Water temperature is an important environmental parameter influencing the distribution and the health of fishes and it plays a central role in ectothermic animals. The aim of this study is to determine the effects of environmental temperature on the brain proteome and the behavioural responses in zebrafish, a widely used animal model for environmental "omics" studies. Adult specimens of wild-type zebrafish were kept at 18 °C, 34 °C and 26 °C (control) for 21 days. Proteomic data revealed that several proteins involved in cytoskeletal organization, mitochondrial regulation and energy metabolism are differently regulated at the extreme temperatures. In particular, the expression of proteins associated to synapses and neurotransmitter release is down-regulated at 18 °C and 34 °C. In both thermal conditions, fish exhibited a reduced interest for the novel environment and an impairment of cognitive abilities during Y-Maze behavioural tests. The observed pathways of protein expression are possibly associated to functional alterations of the synaptic transmission that may result in cognitive functions impairment at central nervous system level as those revealed by behavioural tests. This study indicates that temperature variations can elicit biochemical changes that may affect fish health and behaviour. This combined approach provides insights into mechanisms supporting thermal acclimation and plasticity in fishes. SIGNIFICANCE: Environmental temperature variation may impact on all levels of biological life. Understanding the impact of thermal variation on the nervous system and animal behaviour is of primary importance since the results obtained can be applied from the ecological to the biomedical fields.

Environmental temperature variation affects brain protein expression and cognitive abilities in adult zebrafish (Danio rerio): A proteomic and behavioural study.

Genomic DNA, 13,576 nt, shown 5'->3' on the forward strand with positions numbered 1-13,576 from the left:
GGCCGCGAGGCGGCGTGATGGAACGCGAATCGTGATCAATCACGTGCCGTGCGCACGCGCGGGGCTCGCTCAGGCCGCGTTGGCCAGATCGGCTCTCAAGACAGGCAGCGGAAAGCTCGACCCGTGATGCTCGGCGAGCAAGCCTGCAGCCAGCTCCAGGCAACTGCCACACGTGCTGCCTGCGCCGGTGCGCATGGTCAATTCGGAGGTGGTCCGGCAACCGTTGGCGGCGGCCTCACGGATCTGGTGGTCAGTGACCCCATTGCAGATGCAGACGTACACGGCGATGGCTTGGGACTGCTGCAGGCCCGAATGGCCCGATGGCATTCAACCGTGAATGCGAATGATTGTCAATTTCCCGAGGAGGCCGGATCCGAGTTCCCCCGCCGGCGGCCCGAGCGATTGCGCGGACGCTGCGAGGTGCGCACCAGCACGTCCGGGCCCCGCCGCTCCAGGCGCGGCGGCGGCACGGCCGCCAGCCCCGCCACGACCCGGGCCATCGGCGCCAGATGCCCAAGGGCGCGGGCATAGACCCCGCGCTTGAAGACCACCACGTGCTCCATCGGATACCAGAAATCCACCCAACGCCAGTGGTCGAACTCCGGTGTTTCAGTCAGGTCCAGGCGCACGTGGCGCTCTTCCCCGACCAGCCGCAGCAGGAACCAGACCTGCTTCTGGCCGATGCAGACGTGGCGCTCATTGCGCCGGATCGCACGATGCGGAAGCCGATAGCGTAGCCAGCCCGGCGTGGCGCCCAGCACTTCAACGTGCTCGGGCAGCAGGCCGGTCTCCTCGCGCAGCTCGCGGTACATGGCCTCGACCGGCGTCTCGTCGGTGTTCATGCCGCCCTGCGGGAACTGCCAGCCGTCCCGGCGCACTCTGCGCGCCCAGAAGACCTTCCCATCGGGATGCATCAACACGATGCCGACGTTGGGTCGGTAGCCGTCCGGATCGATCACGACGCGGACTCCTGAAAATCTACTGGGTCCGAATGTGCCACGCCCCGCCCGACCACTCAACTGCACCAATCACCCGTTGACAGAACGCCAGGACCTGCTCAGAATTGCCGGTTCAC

Frabetti F;Pizzetti F;
2019

Abstract

Water temperature is an important environmental parameter influencing the distribution and the health of fishes and it plays a central role in ectothermic animals. The aim of this study is to determine the effects of environmental temperature on the brain proteome and the behavioural responses in zebrafish, a widely used animal model for environmental "omics" studies. Adult specimens of wild-type zebrafish were kept at 18 °C, 34 °C and 26 °C (control) for 21 days. Proteomic data revealed that several proteins involved in cytoskeletal organization, mitochondrial regulation and energy metabolism are differently regulated at the extreme temperatures. In particular, the expression of proteins associated to synapses and neurotransmitter release is down-regulated at 18 °C and 34 °C. In both thermal conditions, fish exhibited a reduced interest for the novel environment and an impairment of cognitive abilities during Y-Maze behavioural tests. The observed pathways of protein expression are possibly associated to functional alterations of the synaptic transmission that may result in cognitive functions impairment at central nervous system level as those revealed by behavioural tests. This study indicates that temperature variations can elicit biochemical changes that may affect fish health and behaviour. This combined approach provides insights into mechanisms supporting thermal acclimation and plasticity in fishes. SIGNIFICANCE: Environmental temperature variation may impact on all levels of biological life. Understanding the impact of thermal variation on the nervous system and animal behaviour is of primary importance since the results obtained can be applied from the ecological to the biomedical fields.
Toni M, Angiulli E, Miccoli G, Cioni C, Alleva E, Frabetti F, Pizzetti F, Grassi Scalvini F, Nonnis S, Negri A, Tedeschi G, Maffioli E.
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Utilizza questo identificativo per citare o creare un link a questo documento: https://hdl.handle.net/11585/791189
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